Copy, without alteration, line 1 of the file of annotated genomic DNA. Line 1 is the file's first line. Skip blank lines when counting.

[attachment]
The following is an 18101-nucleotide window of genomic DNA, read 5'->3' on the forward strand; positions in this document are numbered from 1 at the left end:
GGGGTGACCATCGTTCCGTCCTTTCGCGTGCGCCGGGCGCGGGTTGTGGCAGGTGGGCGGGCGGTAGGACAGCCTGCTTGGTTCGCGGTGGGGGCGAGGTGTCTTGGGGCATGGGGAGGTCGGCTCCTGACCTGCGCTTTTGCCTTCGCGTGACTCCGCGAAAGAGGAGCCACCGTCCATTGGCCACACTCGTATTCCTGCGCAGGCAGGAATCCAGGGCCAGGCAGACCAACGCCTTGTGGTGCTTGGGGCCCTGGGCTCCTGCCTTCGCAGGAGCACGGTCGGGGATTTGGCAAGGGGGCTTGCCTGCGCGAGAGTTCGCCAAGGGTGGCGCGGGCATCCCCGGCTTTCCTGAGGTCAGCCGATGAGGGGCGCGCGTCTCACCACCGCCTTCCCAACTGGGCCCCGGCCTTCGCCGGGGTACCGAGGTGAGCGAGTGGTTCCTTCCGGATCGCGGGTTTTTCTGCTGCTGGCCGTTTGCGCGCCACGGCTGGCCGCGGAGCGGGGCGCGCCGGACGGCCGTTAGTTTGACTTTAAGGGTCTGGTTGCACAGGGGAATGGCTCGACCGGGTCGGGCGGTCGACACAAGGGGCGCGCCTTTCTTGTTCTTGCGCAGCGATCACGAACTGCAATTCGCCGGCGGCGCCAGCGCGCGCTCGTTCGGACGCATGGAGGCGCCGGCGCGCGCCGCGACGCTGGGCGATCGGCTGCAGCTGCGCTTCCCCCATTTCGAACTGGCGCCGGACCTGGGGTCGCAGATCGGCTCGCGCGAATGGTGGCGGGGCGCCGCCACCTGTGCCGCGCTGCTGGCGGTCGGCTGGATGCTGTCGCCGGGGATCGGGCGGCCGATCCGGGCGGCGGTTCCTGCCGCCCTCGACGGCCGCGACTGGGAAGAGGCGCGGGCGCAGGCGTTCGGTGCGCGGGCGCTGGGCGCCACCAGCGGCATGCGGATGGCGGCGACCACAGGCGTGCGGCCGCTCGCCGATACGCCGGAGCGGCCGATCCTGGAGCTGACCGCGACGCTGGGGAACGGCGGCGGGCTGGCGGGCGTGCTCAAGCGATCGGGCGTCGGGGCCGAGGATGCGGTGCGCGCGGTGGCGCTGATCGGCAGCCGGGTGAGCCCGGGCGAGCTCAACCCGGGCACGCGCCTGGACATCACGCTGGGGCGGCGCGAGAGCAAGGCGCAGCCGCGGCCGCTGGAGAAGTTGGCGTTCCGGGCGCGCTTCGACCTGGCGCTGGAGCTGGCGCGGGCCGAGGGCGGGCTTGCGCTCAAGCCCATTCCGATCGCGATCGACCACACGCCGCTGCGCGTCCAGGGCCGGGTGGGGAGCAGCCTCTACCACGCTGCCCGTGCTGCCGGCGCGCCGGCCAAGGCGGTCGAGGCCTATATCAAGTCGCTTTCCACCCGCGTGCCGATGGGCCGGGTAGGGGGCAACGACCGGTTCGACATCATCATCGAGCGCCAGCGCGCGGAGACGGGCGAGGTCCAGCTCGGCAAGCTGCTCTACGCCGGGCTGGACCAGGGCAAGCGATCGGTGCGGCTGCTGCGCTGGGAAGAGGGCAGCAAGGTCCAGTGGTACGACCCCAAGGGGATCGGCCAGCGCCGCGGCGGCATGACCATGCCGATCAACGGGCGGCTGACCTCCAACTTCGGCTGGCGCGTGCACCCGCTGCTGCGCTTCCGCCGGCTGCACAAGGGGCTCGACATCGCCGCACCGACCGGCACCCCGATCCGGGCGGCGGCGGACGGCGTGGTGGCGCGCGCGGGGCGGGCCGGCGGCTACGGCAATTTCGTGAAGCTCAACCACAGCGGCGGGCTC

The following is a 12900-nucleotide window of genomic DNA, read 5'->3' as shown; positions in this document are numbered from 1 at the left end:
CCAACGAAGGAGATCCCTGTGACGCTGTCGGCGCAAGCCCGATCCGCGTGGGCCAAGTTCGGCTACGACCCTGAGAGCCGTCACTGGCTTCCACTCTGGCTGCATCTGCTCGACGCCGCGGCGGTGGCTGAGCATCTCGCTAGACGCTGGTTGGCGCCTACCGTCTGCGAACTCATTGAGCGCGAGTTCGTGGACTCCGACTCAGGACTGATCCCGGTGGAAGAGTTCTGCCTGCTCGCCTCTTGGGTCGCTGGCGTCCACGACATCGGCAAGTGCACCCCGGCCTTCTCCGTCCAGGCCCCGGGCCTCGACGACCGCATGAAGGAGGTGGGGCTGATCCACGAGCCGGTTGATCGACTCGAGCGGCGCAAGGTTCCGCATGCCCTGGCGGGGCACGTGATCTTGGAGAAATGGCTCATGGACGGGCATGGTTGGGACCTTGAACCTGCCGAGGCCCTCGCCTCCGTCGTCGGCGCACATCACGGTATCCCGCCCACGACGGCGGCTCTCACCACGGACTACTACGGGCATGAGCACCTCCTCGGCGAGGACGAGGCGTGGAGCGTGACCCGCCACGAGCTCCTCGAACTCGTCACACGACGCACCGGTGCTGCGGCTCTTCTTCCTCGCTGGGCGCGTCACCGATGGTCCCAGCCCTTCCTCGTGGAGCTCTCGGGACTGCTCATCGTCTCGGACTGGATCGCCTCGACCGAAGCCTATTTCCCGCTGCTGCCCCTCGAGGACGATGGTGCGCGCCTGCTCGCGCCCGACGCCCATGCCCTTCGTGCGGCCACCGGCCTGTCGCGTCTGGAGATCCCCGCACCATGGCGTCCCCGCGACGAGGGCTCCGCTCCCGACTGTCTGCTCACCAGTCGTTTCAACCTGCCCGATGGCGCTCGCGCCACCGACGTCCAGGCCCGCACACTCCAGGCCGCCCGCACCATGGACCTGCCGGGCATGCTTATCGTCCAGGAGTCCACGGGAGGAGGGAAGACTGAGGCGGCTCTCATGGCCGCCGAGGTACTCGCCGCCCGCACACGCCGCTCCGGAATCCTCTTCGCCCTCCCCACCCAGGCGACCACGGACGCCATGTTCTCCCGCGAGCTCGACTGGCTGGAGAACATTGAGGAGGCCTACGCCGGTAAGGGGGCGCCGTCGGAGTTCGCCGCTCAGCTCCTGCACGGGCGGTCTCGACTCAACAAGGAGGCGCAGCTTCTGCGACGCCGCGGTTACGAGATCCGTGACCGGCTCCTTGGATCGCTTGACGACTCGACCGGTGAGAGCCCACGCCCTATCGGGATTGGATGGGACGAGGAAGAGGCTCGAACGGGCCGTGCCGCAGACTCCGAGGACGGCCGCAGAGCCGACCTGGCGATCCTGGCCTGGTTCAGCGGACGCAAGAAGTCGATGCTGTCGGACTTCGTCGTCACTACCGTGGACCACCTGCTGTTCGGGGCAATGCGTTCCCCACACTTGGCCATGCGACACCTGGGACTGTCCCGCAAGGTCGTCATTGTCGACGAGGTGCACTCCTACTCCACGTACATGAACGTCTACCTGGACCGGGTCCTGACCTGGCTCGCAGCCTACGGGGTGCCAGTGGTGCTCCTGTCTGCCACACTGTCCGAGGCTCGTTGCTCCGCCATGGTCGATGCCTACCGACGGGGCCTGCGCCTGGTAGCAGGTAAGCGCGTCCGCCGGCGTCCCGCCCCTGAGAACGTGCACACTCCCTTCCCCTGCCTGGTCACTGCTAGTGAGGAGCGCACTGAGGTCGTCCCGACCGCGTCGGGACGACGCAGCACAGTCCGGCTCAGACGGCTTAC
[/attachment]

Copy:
The following is an 18101-nucleotide window of genomic DNA, read 5'->3' on the forward strand; positions in this document are numbered from 1 at the left end: